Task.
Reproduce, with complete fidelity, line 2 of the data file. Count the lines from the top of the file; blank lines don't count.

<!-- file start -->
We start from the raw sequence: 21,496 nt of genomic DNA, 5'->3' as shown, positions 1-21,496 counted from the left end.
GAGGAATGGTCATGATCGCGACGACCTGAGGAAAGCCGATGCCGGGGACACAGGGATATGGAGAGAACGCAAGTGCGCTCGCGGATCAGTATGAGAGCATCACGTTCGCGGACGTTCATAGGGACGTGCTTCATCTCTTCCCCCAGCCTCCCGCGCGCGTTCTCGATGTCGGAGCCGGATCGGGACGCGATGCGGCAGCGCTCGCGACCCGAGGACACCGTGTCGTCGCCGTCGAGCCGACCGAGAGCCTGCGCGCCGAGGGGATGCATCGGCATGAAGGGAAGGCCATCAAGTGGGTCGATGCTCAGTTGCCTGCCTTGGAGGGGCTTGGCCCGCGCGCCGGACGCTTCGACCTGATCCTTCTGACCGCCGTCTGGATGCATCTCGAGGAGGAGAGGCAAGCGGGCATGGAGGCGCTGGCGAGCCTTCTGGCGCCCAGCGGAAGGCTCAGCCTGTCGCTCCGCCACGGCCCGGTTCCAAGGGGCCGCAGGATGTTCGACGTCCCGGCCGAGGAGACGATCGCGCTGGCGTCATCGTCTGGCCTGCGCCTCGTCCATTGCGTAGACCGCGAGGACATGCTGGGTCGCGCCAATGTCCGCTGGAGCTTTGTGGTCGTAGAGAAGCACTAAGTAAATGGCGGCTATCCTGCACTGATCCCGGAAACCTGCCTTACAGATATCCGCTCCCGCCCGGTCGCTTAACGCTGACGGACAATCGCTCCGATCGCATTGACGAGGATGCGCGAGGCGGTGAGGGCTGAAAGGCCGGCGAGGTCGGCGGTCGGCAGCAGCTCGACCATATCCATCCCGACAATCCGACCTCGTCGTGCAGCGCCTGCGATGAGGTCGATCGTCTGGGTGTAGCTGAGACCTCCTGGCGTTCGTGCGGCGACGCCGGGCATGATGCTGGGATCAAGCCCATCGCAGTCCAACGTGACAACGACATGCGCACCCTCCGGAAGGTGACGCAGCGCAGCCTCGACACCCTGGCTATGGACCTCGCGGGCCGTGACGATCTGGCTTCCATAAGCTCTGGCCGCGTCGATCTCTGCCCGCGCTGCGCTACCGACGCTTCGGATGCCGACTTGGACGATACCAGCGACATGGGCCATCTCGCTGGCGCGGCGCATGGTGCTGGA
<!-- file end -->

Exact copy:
GAGGAATGGTCATGATCGCGACGACCTGAGGAAAGCCGATGCCGGGGACACAGGGATATGGAGAGAACGCAAGTGCGCTCGCGGATCAGTATGAGAGCATCACGTTCGCGGACGTTCATAGGGACGTGCTTCATCTCTTCCCCCAGCCTCCCGCGCGCGTTCTCGATGTCGGAGCCGGATCGGGACGCGATGCGGCAGCGCTCGCGACCCGAGGACACCGTGTCGTCGCCGTCGAGCCGACCGAGAGCCTGCGCGCCGAGGGGATGCATCGGCATGAAGGGAAGGCCATCAAGTGGGTCGATGCTCAGTTGCCTGCCTTGGAGGGGCTTGGCCCGCGCGCCGGACGCTTCGACCTGATCCTTCTGACCGCCGTCTGGATGCATCTCGAGGAGGAGAGGCAAGCGGGCATGGAGGCGCTGGCGAGCCTTCTGGCGCCCAGCGGAAGGCTCAGCCTGTCGCTCCGCCACGGCCCGGTTCCAAGGGGCCGCAGGATGTTCGACGTCCCGGCCGAGGAGACGATCGCGCTGGCGTCATCGTCTGGCCTGCGCCTCGTCCATTGCGTAGACCGCGAGGACATGCTGGGTCGCGCCAATGTCCGCTGGAGCTTTGTGGTCGTAGAGAAGCACTAAGTAAATGGCGGCTATCCTGCACTGATCCCGGAAACCTGCCTTACAGATATCCGCTCCCGCCCGGTCGCTTAACGCTGACGGACAATCGCTCCGATCGCATTGACGAGGATGCGCGAGGCGGTGAGGGCTGAAAGGCCGGCGAGGTCGGCGGTCGGCAGCAGCTCGACCATATCCATCCCGACAATCCGACCTCGTCGTGCAGCGCCTGCGATGAGGTCGATCGTCTGGGTGTAGCTGAGACCTCCTGGCGTTCGTGCGGCGACGCCGGGCATGATGCTGGGATCAAGCCCATCGCAGTCCAACGTGACAACGACATGCGCACCCTCCGGAAGGTGACGCAGCGCAGCCTCGACACCCTGGCTATGGACCTCGCGGGCCGTGACGATCTGGCTTCCATAAGCTCTGGCCGCGTCGATCTCTGCCCGCGCTGCGCTACCGACGCTTCGGATGCCGACTTGGACGATACCAGCGACATGGGCCATCTCGCTGGCGCGGCGCATGGTGCTGGA